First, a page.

LUBBOCK, Texas — It’s hard to believe winter is right around the corner. Since colder temperatures are headed to the Hub City, there’s some preparation to consider before switching the air conditioner off and the heater on. 

“The gas heater can be very dangerous if it’s not kept up with and service like it should be,” said Dennis Moore, owner of Bell Heating and Air. 

With the intense heat the last few months, getting your heater ready for winter may be the last thing on your mind. However, experts said it never hurts to give the heating unit a test run before it’s really needed. 

“We ask everyone or we just kind of recommend everyone check everything,” said Ed Espinosa, public affairs manager with Atmos Energy’s Lubbock location. “It’s not bad at all [to] get that licensed professional to come in to look at your heating unit. Maybe ask someone to come and also look at your appliances, make sure those are working properly as well.”

Jim Hamlin, who’s been a Comfort Consultant with Bruce Thornton Air Conditioning for years, said one of the easiest things to help get your heater fired up is something most people miss.

“The number one thing we see in the industry is not changing your filter,” said Hamlin. “That is absolutely number one, and dirt is the number one killer of heating and air conditioning systems.” 

According to Moore, changing out your filters not only keeps you safe, but it can help your wallet too.  

“That’s a big deal with the energy costs because when that filter gets dirty, the fan motor will actually pull higher amperage and it’ll actually cause your electric bills to start going up,” Moore said. 

Changing the air filters can make a difference, but the most important reason to check your heater is because of the gas it runs on. 

“Carbon monoxide is odorless and so you won’t smell it,” warned Moore. “It’s either going to be your stove, your water heater, your gas heater, something like that causing it”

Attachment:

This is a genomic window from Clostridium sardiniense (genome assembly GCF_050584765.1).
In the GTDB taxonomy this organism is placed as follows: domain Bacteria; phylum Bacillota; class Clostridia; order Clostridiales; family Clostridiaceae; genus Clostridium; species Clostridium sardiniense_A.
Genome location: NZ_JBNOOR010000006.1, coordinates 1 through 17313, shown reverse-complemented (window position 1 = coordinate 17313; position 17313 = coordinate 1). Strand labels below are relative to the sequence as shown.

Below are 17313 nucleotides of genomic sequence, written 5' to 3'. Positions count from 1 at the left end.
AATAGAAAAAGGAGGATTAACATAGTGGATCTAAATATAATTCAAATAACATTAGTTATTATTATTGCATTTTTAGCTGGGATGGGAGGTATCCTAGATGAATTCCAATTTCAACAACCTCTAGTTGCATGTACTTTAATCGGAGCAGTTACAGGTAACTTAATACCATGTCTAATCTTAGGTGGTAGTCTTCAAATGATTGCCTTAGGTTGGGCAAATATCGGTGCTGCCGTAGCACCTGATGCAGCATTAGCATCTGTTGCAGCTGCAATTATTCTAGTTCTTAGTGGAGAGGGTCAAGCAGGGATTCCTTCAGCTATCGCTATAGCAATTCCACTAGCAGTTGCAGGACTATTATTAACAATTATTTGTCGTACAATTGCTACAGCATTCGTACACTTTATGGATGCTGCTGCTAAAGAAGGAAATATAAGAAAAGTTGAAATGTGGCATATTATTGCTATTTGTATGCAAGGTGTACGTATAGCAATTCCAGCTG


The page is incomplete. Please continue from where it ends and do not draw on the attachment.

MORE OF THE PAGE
Hamlin reminded folks that it’s important to take carbon monoxide leaks, big or small, seriously because it’s dangerous and potentially fatal, but doesn’t offer a warning outside of an alarm. 

While it may seem extreme to check on the heater when it’s still hot outside, Espinosa said there’s one main reason for all of these steps. 

“The bottom line is we want you and your families to be safe and warm and that is our biggest priority,” said Espinosa. 

If your carbon monoxide alarms sound, or you think there’s a gas-related emergency with a heater, water heater, stove and more, all of these folks said to call 911. However, they also strongly encourage you to call out a trusted HVAC professional to make sure everything is running safe and smoothly. 

If you’re without a heater for these upcoming winter months, experts also warn against trying to heat the home with a stove, or another gas-powered source. These folks said it can leak too much carbon monoxide into the air and become a safety hazard.

If you’re in need of a heating unit, or if you have experience in the HVAC industry, there’s a way you can help the community stay warm this winter. You can learn more about this opportunity at